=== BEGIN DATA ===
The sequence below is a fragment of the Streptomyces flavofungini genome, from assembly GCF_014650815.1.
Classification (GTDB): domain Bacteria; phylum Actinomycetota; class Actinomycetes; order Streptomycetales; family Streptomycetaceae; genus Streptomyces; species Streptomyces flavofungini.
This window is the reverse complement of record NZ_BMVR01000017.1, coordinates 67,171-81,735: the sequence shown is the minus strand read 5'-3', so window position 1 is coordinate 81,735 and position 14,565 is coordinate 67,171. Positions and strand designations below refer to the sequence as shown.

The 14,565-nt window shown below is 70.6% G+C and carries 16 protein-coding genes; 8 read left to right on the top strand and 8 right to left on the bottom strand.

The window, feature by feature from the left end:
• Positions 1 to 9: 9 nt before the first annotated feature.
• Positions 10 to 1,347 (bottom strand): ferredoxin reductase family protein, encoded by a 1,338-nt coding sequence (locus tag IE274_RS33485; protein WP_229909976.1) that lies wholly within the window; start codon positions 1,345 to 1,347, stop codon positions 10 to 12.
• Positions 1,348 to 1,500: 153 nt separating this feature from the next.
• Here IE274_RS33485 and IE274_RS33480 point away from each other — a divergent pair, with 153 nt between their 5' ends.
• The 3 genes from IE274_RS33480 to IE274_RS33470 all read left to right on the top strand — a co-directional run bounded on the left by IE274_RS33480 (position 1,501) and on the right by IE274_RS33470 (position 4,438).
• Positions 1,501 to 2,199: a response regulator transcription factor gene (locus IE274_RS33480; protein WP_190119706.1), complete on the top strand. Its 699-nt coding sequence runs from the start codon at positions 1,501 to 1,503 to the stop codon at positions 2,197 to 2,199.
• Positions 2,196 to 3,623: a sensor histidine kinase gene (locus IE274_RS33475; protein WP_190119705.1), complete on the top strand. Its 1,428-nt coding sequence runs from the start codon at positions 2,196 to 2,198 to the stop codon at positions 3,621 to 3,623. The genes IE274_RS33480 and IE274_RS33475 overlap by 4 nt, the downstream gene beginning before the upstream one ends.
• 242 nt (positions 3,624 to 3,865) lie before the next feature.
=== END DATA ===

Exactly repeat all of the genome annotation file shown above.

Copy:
The sequence below is a fragment of the Streptomyces flavofungini genome, from assembly GCF_014650815.1.
Classification (GTDB): domain Bacteria; phylum Actinomycetota; class Actinomycetes; order Streptomycetales; family Streptomycetaceae; genus Streptomyces; species Streptomyces flavofungini.
This window is the reverse complement of record NZ_BMVR01000017.1, coordinates 67,171-81,735: the sequence shown is the minus strand read 5'-3', so window position 1 is coordinate 81,735 and position 14,565 is coordinate 67,171. Positions and strand designations below refer to the sequence as shown.

The 14,565-nt window shown below is 70.6% G+C and carries 16 protein-coding genes; 8 read left to right on the top strand and 8 right to left on the bottom strand.

The window, feature by feature from the left end:
• Positions 1 to 9: 9 nt before the first annotated feature.
• Positions 10 to 1,347 (bottom strand): ferredoxin reductase family protein, encoded by a 1,338-nt coding sequence (locus tag IE274_RS33485; protein WP_229909976.1) that lies wholly within the window; start codon positions 1,345 to 1,347, stop codon positions 10 to 12.
• Positions 1,348 to 1,500: 153 nt separating this feature from the next.
• Here IE274_RS33485 and IE274_RS33480 point away from each other — a divergent pair, with 153 nt between their 5' ends.
• The 3 genes from IE274_RS33480 to IE274_RS33470 all read left to right on the top strand — a co-directional run bounded on the left by IE274_RS33480 (position 1,501) and on the right by IE274_RS33470 (position 4,438).
• Positions 1,501 to 2,199: a response regulator transcription factor gene (locus IE274_RS33480; protein WP_190119706.1), complete on the top strand. Its 699-nt coding sequence runs from the start codon at positions 1,501 to 1,503 to the stop codon at positions 2,197 to 2,199.
• Positions 2,196 to 3,623: a sensor histidine kinase gene (locus IE274_RS33475; protein WP_190119705.1), complete on the top strand. Its 1,428-nt coding sequence runs from the start codon at positions 2,196 to 2,198 to the stop codon at positions 3,621 to 3,623. The genes IE274_RS33480 and IE274_RS33475 overlap by 4 nt, the downstream gene beginning before the upstream one ends.
• 242 nt (positions 3,624 to 3,865) lie before the next feature.